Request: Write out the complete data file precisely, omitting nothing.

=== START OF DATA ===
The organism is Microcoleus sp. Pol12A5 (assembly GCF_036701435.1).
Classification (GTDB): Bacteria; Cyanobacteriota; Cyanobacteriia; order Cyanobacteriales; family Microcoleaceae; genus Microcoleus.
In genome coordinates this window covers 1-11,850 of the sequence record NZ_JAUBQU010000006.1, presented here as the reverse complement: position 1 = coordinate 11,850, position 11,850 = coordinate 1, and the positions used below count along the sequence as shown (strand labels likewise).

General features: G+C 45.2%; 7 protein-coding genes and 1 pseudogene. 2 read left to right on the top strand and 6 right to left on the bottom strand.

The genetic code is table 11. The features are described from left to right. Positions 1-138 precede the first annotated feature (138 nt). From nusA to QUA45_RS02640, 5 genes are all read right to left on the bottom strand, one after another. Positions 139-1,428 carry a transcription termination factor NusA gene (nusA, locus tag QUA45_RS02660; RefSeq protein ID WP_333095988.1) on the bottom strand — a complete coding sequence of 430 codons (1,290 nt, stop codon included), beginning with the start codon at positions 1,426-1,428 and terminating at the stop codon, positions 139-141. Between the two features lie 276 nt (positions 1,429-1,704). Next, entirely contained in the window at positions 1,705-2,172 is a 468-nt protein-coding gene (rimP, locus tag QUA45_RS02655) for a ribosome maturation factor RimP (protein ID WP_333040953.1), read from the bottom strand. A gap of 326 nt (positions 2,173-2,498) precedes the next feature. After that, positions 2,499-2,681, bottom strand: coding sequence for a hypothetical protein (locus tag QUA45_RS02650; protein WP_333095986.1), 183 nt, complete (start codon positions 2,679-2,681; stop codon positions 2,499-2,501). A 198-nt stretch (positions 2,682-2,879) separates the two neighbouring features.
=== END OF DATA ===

The organism is Microcoleus sp. Pol12A5 (assembly GCF_036701435.1).
Classification (GTDB): Bacteria; Cyanobacteriota; Cyanobacteriia; order Cyanobacteriales; family Microcoleaceae; genus Microcoleus.
In genome coordinates this window covers 1-11,850 of the sequence record NZ_JAUBQU010000006.1, presented here as the reverse complement: position 1 = coordinate 11,850, position 11,850 = coordinate 1, and the positions used below count along the sequence as shown (strand labels likewise).

General features: G+C 45.2%; 7 protein-coding genes and 1 pseudogene. 2 read left to right on the top strand and 6 right to left on the bottom strand.

The genetic code is table 11. The features are described from left to right. Positions 1-138 precede the first annotated feature (138 nt). From nusA to QUA45_RS02640, 5 genes are all read right to left on the bottom strand, one after another. Positions 139-1,428 carry a transcription termination factor NusA gene (nusA, locus tag QUA45_RS02660; RefSeq protein ID WP_333095988.1) on the bottom strand — a complete coding sequence of 430 codons (1,290 nt, stop codon included), beginning with the start codon at positions 1,426-1,428 and terminating at the stop codon, positions 139-141. Between the two features lie 276 nt (positions 1,429-1,704). Next, entirely contained in the window at positions 1,705-2,172 is a 468-nt protein-coding gene (rimP, locus tag QUA45_RS02655) for a ribosome maturation factor RimP (protein ID WP_333040953.1), read from the bottom strand. A gap of 326 nt (positions 2,173-2,498) precedes the next feature. After that, positions 2,499-2,681, bottom strand: coding sequence for a hypothetical protein (locus tag QUA45_RS02650; protein WP_333095986.1), 183 nt, complete (start codon positions 2,679-2,681; stop codon positions 2,499-2,501). A 198-nt stretch (positions 2,682-2,879) separates the two neighbouring features.